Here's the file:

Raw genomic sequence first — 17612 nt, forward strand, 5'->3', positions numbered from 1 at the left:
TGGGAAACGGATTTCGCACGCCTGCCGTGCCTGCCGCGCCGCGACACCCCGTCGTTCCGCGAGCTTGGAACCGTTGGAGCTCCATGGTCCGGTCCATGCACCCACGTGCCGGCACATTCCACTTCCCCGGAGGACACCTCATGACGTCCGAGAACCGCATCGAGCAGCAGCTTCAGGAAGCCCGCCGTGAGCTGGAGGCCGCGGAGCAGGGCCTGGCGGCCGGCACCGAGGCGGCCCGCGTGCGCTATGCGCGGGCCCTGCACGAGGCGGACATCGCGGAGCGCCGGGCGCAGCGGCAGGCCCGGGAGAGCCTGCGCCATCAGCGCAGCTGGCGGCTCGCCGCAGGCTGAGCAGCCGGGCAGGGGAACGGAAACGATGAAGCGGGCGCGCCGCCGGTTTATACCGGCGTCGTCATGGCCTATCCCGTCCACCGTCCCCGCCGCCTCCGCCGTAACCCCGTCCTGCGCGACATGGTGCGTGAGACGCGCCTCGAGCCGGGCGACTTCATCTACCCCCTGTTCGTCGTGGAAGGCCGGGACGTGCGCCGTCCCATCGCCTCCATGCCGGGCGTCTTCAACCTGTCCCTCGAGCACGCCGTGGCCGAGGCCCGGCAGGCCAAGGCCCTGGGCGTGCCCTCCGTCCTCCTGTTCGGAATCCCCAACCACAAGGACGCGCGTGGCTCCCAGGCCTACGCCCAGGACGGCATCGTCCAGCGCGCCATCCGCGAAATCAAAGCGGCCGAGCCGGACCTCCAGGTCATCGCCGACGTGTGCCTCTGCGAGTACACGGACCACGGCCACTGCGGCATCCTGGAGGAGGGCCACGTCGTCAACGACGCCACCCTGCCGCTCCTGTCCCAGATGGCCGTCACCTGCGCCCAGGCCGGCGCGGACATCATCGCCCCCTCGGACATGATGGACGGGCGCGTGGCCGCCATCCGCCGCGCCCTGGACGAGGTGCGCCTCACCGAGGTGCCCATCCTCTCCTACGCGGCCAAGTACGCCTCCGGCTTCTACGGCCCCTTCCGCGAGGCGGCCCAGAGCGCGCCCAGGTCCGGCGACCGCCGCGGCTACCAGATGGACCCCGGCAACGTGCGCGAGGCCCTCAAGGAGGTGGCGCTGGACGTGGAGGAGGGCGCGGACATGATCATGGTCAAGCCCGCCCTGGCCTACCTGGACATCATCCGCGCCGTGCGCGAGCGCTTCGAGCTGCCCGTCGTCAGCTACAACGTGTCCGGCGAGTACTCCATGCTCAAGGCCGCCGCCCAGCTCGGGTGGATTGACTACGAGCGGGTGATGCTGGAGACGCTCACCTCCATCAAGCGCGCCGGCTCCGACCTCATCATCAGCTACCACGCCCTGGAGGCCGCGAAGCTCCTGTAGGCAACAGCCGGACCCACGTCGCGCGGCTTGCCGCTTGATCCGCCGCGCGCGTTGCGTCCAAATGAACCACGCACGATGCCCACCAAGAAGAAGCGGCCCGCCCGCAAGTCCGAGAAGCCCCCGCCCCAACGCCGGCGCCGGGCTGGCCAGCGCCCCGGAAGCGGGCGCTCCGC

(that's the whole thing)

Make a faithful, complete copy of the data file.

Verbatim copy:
Raw genomic sequence first — 17612 nt, forward strand, 5'->3', positions numbered from 1 at the left:
TGGGAAACGGATTTCGCACGCCTGCCGTGCCTGCCGCGCCGCGACACCCCGTCGTTCCGCGAGCTTGGAACCGTTGGAGCTCCATGGTCCGGTCCATGCACCCACGTGCCGGCACATTCCACTTCCCCGGAGGACACCTCATGACGTCCGAGAACCGCATCGAGCAGCAGCTTCAGGAAGCCCGCCGTGAGCTGGAGGCCGCGGAGCAGGGCCTGGCGGCCGGCACCGAGGCGGCCCGCGTGCGCTATGCGCGGGCCCTGCACGAGGCGGACATCGCGGAGCGCCGGGCGCAGCGGCAGGCCCGGGAGAGCCTGCGCCATCAGCGCAGCTGGCGGCTCGCCGCAGGCTGAGCAGCCGGGCAGGGGAACGGAAACGATGAAGCGGGCGCGCCGCCGGTTTATACCGGCGTCGTCATGGCCTATCCCGTCCACCGTCCCCGCCGCCTCCGCCGTAACCCCGTCCTGCGCGACATGGTGCGTGAGACGCGCCTCGAGCCGGGCGACTTCATCTACCCCCTGTTCGTCGTGGAAGGCCGGGACGTGCGCCGTCCCATCGCCTCCATGCCGGGCGTCTTCAACCTGTCCCTCGAGCACGCCGTGGCCGAGGCCCGGCAGGCCAAGGCCCTGGGCGTGCCCTCCGTCCTCCTGTTCGGAATCCCCAACCACAAGGACGCGCGTGGCTCCCAGGCCTACGCCCAGGACGGCATCGTCCAGCGCGCCATCCGCGAAATCAAAGCGGCCGAGCCGGACCTCCAGGTCATCGCCGACGTGTGCCTCTGCGAGTACACGGACCACGGCCACTGCGGCATCCTGGAGGAGGGCCACGTCGTCAACGACGCCACCCTGCCGCTCCTGTCCCAGATGGCCGTCACCTGCGCCCAGGCCGGCGCGGACATCATCGCCCCCTCGGACATGATGGACGGGCGCGTGGCCGCCATCCGCCGCGCCCTGGACGAGGTGCGCCTCACCGAGGTGCCCATCCTCTCCTACGCGGCCAAGTACGCCTCCGGCTTCTACGGCCCCTTCCGCGAGGCGGCCCAGAGCGCGCCCAGGTCCGGCGACCGCCGCGGCTACCAGATGGACCCCGGCAACGTGCGCGAGGCCCTCAAGGAGGTGGCGCTGGACGTGGAGGAGGGCGCGGACATGATCATGGTCAAGCCCGCCCTGGCCTACCTGGACATCATCCGCGCCGTGCGCGAGCGCTTCGAGCTGCCCGTCGTCAGCTACAACGTGTCCGGCGAGTACTCCATGCTCAAGGCCGCCGCCCAGCTCGGGTGGATTGACTACGAGCGGGTGATGCTGGAGACGCTCACCTCCATCAAGCGCGCCGGCTCCGACCTCATCATCAGCTACCACGCCCTGGAGGCCGCGAAGCTCCTGTAGGCAACAGCCGGACCCACGTCGCGCGGCTTGCCGCTTGATCCGCCGCGCGCGTTGCGTCCAAATGAACCACGCACGATGCCCACCAAGAAGAAGCGGCCCGCCCGCAAGTCCGAGAAGCCCCCGCCCCAACGCCGGCGCCGGGCTGGCCAGCGCCCCGGAAGCGGGCGCTCCGC